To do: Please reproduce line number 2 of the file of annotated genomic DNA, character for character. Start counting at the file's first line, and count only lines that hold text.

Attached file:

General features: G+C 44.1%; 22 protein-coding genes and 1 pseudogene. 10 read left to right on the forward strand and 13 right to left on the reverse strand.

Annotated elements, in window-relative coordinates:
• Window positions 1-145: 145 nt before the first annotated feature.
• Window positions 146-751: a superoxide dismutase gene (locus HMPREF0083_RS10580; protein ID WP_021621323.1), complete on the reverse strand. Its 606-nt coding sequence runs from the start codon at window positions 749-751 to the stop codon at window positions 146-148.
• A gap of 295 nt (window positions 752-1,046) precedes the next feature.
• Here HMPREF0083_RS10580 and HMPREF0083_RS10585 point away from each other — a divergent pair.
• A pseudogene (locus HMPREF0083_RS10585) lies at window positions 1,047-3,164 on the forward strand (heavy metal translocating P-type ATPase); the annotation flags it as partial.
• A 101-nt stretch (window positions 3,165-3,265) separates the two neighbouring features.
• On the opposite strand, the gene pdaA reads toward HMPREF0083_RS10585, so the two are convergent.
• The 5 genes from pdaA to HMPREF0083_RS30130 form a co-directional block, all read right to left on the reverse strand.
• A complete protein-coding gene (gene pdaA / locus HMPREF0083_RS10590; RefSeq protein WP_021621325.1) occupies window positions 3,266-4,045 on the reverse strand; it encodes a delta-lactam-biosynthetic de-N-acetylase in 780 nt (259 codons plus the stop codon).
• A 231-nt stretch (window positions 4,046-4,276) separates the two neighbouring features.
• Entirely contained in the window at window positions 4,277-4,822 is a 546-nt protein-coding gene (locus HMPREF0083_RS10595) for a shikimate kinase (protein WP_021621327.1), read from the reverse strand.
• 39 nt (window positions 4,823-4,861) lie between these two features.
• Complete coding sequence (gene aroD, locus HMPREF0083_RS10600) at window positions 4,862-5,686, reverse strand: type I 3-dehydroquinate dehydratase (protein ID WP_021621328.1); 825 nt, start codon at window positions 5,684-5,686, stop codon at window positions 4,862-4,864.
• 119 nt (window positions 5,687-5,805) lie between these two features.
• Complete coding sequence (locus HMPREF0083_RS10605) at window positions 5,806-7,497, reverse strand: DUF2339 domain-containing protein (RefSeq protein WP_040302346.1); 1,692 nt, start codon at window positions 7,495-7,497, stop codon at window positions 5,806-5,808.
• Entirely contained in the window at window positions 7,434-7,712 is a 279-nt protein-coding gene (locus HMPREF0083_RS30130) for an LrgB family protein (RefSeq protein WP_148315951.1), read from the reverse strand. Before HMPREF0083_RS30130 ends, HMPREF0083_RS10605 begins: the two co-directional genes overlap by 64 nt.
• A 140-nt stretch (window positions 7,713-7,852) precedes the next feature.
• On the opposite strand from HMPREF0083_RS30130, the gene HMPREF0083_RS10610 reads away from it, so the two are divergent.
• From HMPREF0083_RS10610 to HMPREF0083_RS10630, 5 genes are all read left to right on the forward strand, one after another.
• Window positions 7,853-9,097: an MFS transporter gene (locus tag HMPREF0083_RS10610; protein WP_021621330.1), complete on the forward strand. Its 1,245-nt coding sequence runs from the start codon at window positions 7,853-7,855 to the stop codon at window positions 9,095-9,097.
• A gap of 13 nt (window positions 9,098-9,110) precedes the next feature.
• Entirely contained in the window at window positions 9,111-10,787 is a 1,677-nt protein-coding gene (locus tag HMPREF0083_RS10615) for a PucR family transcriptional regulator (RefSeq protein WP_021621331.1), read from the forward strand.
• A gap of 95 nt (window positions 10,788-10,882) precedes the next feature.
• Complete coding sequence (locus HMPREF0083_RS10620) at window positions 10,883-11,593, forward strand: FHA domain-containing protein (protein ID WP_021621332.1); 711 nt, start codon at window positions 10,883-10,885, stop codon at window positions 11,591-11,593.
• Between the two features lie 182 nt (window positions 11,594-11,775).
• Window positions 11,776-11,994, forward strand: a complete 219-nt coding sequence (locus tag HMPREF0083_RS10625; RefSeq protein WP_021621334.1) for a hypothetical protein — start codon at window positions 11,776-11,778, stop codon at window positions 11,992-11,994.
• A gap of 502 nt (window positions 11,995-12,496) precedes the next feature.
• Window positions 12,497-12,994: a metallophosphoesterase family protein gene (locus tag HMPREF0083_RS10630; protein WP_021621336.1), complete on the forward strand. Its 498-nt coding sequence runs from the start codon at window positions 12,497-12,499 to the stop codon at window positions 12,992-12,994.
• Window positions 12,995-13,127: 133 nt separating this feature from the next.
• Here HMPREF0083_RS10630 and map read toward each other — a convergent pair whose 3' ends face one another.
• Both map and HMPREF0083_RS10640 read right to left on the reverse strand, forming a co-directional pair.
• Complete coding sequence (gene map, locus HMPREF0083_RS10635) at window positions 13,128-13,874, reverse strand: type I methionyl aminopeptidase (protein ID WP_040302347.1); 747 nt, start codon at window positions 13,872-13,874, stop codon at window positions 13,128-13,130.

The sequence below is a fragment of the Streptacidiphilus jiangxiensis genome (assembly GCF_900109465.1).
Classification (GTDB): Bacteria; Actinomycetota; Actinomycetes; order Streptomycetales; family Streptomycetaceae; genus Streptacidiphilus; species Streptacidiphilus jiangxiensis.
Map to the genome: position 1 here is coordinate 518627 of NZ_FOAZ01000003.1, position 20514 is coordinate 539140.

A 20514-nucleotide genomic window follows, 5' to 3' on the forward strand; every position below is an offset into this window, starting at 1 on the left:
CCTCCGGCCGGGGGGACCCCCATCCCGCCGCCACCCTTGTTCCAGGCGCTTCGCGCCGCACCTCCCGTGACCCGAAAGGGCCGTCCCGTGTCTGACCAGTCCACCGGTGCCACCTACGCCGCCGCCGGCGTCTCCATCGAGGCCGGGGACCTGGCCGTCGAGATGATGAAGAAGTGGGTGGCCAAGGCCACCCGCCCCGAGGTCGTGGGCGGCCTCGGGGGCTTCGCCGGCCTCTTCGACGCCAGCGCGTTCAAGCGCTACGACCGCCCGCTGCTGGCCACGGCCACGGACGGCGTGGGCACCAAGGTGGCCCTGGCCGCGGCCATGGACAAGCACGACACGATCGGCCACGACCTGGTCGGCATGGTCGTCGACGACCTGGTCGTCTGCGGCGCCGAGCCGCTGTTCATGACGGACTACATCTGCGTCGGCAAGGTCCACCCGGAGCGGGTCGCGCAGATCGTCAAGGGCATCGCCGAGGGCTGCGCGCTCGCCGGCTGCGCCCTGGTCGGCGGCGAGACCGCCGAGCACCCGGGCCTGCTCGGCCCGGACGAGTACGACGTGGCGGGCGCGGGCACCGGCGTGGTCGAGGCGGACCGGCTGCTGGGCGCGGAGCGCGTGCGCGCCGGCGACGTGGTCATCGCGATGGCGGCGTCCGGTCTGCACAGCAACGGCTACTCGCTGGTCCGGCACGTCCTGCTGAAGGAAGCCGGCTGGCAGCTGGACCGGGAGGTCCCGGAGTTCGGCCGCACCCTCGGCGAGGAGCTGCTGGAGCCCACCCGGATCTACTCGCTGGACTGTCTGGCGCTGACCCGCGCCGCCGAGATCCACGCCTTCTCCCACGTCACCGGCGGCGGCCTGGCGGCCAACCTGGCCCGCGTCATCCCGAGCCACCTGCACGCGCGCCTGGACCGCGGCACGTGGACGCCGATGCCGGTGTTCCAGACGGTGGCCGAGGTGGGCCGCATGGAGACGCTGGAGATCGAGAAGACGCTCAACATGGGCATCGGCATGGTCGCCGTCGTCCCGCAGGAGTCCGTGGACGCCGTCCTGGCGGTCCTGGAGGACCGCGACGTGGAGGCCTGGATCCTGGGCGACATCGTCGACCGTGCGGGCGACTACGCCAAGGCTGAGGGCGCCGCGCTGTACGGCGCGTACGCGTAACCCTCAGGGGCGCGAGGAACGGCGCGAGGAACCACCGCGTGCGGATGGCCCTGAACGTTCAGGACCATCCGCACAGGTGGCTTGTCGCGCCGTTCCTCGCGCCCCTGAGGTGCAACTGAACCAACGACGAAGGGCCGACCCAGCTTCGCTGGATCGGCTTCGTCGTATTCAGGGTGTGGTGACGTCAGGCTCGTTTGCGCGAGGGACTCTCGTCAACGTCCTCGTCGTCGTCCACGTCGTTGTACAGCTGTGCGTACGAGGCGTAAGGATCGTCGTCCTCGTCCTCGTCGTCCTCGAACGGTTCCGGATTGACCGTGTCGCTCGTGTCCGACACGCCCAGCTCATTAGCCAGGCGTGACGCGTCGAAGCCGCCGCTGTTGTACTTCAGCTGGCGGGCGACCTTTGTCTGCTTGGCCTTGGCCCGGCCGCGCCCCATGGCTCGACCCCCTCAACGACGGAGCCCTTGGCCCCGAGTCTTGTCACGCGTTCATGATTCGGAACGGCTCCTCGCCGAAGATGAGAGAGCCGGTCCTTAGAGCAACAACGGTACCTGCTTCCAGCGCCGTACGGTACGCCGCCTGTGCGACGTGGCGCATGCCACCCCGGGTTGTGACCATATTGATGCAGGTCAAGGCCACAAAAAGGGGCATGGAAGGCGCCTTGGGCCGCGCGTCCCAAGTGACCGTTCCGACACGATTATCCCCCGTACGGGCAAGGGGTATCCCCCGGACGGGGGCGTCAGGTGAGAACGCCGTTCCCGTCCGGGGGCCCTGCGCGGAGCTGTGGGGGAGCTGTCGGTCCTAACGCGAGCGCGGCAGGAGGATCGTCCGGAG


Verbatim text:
Annotated elements, in window-relative coordinates: